The complaints included rape, maltreatment and non-payment of wages, she said.
"I received an order [from Arturo Brion, the Labour secretary] to stop the deployment of [workers] to Jordan and this is because of the growing number of Filipinos in distress," Baldoz told a press conference.
The ban is only for newly hired workers and does not apply to those returning to employers of "good-standing", she added.
Away from home
Baldoz also said the Philippine government was arranging the possible repatriation of many of these workers.
In Jordan, Majed al-Habashneh, secretary-general of the labour ministry, said the ministry was not officially informed of the action being taken, the Associated Press news agency reported.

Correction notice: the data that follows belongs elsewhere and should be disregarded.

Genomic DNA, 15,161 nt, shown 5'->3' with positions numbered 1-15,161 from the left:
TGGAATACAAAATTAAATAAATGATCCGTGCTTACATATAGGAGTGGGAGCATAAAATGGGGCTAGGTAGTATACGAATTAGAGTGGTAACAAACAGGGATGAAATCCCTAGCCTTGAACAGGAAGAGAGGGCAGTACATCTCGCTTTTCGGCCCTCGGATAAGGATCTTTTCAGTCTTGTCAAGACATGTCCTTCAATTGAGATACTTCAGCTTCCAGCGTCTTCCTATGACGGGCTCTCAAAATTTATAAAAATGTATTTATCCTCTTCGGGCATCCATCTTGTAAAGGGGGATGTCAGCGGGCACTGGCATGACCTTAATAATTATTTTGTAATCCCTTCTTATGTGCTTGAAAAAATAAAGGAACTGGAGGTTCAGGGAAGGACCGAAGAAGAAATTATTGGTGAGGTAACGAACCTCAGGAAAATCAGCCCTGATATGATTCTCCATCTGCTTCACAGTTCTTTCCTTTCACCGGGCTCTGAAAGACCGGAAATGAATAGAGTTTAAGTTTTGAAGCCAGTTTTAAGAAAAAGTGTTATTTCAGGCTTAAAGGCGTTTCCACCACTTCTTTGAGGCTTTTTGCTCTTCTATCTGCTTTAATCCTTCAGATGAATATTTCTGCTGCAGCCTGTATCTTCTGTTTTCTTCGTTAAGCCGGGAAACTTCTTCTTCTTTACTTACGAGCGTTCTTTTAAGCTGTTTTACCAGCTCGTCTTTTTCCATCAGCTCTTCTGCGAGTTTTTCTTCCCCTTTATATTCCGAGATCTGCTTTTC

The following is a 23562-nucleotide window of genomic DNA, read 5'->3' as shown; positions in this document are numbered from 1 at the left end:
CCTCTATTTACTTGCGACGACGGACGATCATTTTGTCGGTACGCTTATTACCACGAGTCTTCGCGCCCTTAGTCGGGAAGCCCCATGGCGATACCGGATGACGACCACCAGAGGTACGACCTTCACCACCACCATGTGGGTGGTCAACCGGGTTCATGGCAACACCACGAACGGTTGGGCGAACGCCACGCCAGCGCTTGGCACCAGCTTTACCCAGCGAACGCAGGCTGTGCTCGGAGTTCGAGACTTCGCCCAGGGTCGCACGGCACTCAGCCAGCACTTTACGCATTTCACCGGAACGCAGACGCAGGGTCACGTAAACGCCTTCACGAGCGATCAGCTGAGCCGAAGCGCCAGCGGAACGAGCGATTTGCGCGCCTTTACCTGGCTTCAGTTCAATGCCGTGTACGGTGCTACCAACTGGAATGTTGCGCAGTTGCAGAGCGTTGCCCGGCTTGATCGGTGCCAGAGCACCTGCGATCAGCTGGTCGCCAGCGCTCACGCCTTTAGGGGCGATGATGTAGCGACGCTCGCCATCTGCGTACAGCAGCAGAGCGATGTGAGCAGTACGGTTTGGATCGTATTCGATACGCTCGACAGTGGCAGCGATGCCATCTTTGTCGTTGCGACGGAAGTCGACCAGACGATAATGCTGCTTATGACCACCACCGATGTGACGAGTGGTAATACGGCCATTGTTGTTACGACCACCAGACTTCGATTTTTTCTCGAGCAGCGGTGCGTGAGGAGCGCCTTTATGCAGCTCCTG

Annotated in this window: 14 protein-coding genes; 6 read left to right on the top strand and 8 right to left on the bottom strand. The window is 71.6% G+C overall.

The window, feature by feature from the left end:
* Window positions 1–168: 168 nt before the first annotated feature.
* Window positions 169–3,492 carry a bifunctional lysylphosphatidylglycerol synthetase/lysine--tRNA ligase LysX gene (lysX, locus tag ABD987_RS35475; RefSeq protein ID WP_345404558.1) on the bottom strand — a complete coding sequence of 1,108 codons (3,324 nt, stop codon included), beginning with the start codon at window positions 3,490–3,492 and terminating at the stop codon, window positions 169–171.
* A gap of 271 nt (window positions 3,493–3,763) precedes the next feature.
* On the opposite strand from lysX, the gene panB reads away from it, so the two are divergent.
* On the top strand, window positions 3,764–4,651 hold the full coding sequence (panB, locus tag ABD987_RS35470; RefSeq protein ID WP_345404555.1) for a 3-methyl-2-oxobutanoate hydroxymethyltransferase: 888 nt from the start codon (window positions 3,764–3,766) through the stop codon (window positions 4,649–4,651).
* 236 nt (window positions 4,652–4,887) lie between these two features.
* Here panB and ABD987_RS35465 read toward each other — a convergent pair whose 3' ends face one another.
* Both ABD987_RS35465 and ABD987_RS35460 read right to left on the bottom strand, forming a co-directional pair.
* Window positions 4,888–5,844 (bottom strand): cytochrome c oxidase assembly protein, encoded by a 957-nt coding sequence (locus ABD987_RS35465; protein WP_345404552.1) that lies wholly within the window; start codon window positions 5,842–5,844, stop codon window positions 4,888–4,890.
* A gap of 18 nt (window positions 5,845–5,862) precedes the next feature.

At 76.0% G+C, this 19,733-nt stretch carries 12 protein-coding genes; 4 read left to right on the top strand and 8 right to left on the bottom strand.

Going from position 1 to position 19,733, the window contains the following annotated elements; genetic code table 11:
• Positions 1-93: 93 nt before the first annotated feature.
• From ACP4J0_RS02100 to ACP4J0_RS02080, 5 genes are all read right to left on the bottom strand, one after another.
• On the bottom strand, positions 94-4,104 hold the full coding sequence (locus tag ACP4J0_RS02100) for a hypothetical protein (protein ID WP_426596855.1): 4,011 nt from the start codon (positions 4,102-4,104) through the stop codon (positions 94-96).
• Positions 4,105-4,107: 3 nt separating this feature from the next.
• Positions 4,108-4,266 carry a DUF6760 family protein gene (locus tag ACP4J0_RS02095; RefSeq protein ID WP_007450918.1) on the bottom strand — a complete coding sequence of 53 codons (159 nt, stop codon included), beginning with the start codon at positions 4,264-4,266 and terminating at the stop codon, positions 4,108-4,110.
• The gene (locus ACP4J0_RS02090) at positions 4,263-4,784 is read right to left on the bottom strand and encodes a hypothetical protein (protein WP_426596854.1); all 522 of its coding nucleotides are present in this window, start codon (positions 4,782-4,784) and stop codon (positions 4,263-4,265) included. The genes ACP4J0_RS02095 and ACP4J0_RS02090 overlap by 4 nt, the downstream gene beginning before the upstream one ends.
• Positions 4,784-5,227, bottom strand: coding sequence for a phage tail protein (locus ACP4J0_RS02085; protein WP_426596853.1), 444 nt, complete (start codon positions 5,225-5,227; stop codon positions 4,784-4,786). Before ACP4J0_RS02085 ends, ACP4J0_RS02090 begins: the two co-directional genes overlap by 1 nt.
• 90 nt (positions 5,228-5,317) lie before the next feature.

He said the ministry was in contact with the Philippine Embassy via joint committees that deal with worker problems in Jordan.
There are 16,274 Filipinos currently working in Jordan.
Eight million Filipinos, about 10 per cent of the Philippines' population, work overseas and from January to November last year, Filipino workers sent home over $13bn.
Aside from Jordan, the Philippines has also banned the deployment of workers to Nigeria, Lebanon, Iraq and Afghanistan.